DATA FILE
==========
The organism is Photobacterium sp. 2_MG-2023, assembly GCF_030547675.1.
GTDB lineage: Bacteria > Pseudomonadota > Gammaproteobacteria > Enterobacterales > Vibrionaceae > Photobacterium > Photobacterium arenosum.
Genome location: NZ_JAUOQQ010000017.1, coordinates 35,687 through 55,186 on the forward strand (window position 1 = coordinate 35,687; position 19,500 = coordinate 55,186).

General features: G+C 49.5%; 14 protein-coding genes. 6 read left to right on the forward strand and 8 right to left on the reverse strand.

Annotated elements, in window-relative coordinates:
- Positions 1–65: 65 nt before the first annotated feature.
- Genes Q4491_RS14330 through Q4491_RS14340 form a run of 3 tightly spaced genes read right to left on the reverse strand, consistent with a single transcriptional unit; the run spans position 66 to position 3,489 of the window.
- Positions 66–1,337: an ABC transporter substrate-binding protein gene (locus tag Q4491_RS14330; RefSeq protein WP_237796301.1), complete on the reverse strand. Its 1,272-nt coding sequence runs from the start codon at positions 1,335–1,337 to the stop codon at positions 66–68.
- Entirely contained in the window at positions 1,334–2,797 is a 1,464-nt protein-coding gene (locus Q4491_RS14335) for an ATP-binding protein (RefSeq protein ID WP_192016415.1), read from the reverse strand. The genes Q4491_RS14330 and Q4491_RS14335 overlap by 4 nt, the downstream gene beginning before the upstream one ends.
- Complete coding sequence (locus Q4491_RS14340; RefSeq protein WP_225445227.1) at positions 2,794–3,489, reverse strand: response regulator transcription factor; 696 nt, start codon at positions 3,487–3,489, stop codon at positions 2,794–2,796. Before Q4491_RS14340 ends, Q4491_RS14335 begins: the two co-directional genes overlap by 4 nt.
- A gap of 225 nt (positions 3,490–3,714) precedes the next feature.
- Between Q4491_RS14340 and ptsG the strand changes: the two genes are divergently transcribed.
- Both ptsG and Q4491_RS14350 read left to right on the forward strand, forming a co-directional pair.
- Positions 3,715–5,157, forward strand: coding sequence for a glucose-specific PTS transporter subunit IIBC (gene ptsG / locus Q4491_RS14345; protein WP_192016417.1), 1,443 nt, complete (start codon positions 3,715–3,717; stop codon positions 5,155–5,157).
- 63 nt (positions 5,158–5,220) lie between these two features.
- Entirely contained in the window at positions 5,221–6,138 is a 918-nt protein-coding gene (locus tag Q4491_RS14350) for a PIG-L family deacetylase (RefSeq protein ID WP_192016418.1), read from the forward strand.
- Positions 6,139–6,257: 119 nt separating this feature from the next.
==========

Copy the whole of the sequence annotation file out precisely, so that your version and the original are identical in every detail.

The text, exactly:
The organism is Photobacterium sp. 2_MG-2023, assembly GCF_030547675.1.
GTDB lineage: Bacteria > Pseudomonadota > Gammaproteobacteria > Enterobacterales > Vibrionaceae > Photobacterium > Photobacterium arenosum.
Genome location: NZ_JAUOQQ010000017.1, coordinates 35,687 through 55,186 on the forward strand (window position 1 = coordinate 35,687; position 19,500 = coordinate 55,186).

General features: G+C 49.5%; 14 protein-coding genes. 6 read left to right on the forward strand and 8 right to left on the reverse strand.

Annotated elements, in window-relative coordinates:
- Positions 1–65: 65 nt before the first annotated feature.
- Genes Q4491_RS14330 through Q4491_RS14340 form a run of 3 tightly spaced genes read right to left on the reverse strand, consistent with a single transcriptional unit; the run spans position 66 to position 3,489 of the window.
- Positions 66–1,337: an ABC transporter substrate-binding protein gene (locus tag Q4491_RS14330; RefSeq protein WP_237796301.1), complete on the reverse strand. Its 1,272-nt coding sequence runs from the start codon at positions 1,335–1,337 to the stop codon at positions 66–68.
- Entirely contained in the window at positions 1,334–2,797 is a 1,464-nt protein-coding gene (locus Q4491_RS14335) for an ATP-binding protein (RefSeq protein ID WP_192016415.1), read from the reverse strand. The genes Q4491_RS14330 and Q4491_RS14335 overlap by 4 nt, the downstream gene beginning before the upstream one ends.
- Complete coding sequence (locus Q4491_RS14340; RefSeq protein WP_225445227.1) at positions 2,794–3,489, reverse strand: response regulator transcription factor; 696 nt, start codon at positions 3,487–3,489, stop codon at positions 2,794–2,796. Before Q4491_RS14340 ends, Q4491_RS14335 begins: the two co-directional genes overlap by 4 nt.
- A gap of 225 nt (positions 3,490–3,714) precedes the next feature.
- Between Q4491_RS14340 and ptsG the strand changes: the two genes are divergently transcribed.
- Both ptsG and Q4491_RS14350 read left to right on the forward strand, forming a co-directional pair.
- Positions 3,715–5,157, forward strand: coding sequence for a glucose-specific PTS transporter subunit IIBC (gene ptsG / locus Q4491_RS14345; protein WP_192016417.1), 1,443 nt, complete (start codon positions 3,715–3,717; stop codon positions 5,155–5,157).
- 63 nt (positions 5,158–5,220) lie between these two features.
- Entirely contained in the window at positions 5,221–6,138 is a 918-nt protein-coding gene (locus tag Q4491_RS14350) for a PIG-L family deacetylase (RefSeq protein ID WP_192016418.1), read from the forward strand.
- Positions 6,139–6,257: 119 nt separating this feature from the next.